Students develop an understanding of the dynamic and variable nature of the Sun by comparing and contrasting images that vary with respect to time, scale, or technology, and share their findings with peers. The class discusses the implications of the Sun as a variable force of nature and brainstorms a list of questions that have been raised by the comparison of images. During the following class period, the instructor facilitates a slide show to further student understanding of the dynamic processes of our Sun and offer explanations to student questions.
Students learn about the urban heat island effect by investigating which areas of their schoolyard have higher temperatures. Then they analyze data about how the number of heat waves in an urban area has increased over time with population.
Students use iron filings to explore the magnetic field around a magnet and record their observations. Next, students apply their experience with the magnet to understand the magnetic field around Earth. Following their investigation, students summarize their findings.
This Teaching Box will help your students learn to identify features of the Sun using images with "light" from different regions of the electromagnetic spectrum. Many solar features play roles in the eruption of space weather storms, so knowledge of these features is a prerequisite for understanding and predicting space weather events.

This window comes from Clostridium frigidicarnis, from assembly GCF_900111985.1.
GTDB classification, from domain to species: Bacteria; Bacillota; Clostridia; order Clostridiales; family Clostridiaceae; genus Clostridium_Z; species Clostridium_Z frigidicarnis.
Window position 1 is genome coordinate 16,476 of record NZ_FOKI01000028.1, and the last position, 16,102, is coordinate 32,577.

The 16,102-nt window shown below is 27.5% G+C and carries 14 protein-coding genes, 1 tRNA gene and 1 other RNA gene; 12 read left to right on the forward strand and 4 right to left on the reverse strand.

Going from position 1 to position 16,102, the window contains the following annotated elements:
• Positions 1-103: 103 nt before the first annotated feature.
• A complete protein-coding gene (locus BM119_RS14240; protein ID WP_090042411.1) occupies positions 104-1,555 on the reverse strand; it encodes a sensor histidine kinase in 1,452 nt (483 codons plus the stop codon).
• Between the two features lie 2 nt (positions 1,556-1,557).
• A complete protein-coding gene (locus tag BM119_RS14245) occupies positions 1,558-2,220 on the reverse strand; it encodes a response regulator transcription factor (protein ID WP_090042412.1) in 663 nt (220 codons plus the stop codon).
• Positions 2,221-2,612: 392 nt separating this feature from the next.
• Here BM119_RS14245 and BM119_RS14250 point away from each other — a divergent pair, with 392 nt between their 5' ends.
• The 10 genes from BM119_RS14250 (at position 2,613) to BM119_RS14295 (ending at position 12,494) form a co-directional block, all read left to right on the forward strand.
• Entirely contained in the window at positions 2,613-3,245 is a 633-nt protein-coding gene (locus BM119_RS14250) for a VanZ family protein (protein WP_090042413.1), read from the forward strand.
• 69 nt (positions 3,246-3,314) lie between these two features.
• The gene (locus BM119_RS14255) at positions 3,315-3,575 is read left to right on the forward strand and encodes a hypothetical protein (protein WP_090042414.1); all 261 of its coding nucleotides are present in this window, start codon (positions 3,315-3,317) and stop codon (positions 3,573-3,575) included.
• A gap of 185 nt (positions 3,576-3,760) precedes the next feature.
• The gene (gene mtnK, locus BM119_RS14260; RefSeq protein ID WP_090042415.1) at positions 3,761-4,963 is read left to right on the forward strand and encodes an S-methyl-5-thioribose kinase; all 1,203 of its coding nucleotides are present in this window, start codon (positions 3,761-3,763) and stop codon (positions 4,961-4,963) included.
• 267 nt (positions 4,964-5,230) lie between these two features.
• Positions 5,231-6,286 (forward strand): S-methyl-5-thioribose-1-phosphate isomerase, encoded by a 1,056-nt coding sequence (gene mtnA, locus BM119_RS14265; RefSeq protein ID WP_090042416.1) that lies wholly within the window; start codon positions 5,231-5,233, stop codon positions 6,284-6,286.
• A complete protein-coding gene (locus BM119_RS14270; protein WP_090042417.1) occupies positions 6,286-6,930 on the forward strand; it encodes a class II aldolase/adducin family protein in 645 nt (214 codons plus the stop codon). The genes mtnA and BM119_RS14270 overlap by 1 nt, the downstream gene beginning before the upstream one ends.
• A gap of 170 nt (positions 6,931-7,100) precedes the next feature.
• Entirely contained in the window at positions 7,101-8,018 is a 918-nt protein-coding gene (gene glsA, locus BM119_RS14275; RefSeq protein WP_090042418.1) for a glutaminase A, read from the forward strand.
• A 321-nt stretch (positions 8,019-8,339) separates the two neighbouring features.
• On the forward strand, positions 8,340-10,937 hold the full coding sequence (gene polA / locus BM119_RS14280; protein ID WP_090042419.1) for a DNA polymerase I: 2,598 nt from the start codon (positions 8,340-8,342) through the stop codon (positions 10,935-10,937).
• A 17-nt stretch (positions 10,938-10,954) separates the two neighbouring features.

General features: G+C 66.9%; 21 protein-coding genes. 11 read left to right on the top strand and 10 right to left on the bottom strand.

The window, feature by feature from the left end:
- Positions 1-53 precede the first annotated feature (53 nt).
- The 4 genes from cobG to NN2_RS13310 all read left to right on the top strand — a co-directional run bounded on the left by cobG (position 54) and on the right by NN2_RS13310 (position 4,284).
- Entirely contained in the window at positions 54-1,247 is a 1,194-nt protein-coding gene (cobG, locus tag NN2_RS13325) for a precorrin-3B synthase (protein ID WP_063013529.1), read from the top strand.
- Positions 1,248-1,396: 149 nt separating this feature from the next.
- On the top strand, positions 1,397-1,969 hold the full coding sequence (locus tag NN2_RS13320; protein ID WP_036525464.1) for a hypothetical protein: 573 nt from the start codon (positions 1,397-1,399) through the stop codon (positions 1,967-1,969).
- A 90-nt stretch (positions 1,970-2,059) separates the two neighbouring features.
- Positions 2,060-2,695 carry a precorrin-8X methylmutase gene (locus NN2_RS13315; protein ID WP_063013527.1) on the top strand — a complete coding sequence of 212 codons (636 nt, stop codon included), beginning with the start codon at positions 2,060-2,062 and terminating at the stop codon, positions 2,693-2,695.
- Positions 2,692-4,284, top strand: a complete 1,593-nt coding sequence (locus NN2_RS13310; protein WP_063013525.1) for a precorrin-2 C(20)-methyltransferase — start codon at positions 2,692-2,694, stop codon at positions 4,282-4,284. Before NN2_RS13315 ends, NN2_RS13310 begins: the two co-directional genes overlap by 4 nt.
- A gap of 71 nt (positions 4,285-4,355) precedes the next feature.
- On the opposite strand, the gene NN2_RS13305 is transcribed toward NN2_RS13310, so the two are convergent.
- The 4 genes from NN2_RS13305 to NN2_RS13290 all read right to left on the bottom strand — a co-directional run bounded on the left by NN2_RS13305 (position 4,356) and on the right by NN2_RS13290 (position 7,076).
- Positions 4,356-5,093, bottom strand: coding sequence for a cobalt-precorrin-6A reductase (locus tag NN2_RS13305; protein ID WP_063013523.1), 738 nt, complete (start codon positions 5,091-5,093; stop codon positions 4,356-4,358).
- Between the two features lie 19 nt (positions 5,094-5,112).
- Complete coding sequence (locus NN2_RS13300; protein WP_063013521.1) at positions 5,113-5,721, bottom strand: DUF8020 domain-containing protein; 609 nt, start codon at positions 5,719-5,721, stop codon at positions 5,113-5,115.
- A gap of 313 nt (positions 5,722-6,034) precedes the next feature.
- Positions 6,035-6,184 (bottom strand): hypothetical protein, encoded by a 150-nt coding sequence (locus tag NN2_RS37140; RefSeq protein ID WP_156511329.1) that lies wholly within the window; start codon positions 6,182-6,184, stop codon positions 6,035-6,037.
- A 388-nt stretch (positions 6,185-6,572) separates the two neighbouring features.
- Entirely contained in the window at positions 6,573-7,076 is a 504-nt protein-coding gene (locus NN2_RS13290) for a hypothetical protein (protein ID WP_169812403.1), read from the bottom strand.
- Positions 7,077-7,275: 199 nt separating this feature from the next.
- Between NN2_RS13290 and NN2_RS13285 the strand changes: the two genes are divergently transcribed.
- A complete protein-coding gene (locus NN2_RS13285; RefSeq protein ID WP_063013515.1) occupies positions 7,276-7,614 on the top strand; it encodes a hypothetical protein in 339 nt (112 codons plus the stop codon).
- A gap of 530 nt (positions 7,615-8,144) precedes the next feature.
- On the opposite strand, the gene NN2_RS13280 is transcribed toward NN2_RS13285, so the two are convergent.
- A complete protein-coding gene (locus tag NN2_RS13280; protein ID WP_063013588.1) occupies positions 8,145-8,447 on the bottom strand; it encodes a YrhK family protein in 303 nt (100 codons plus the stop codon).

Students explore how shadows work and why they change through the day as the Sun appears to move across the sky by comparing their shadows at different times of the day and modeling with shadow puppets to see how the location of a light source changes a shadow.
Students identify sunspots on images of the Sun, discovering that the number, location, and size of spots are not always the same. During the first part of the activity, students make a graph that shows how the number of sunspots has changed over the past 30 years, discovering that there is a regular pattern to the number of sunspots (the 11-year sunspot cycle).
Students build a simple version of a magnetometer, an instrument capable of detecting areas that have strong magnetic fields. Students use their magnetometer and models of the Sun to investigate areas that have strong magnetic fields. Students examine images of the Sun to describethe features associated with the Sun's strongest magnetic fields and learn more about the features they have identified either through student research or teacher presentation.
Systems thinking is an important concept across the Earth sciences. In this game, students either are a part of a system or serve as scientists tasked with observing and making sense of the system moving in front of them.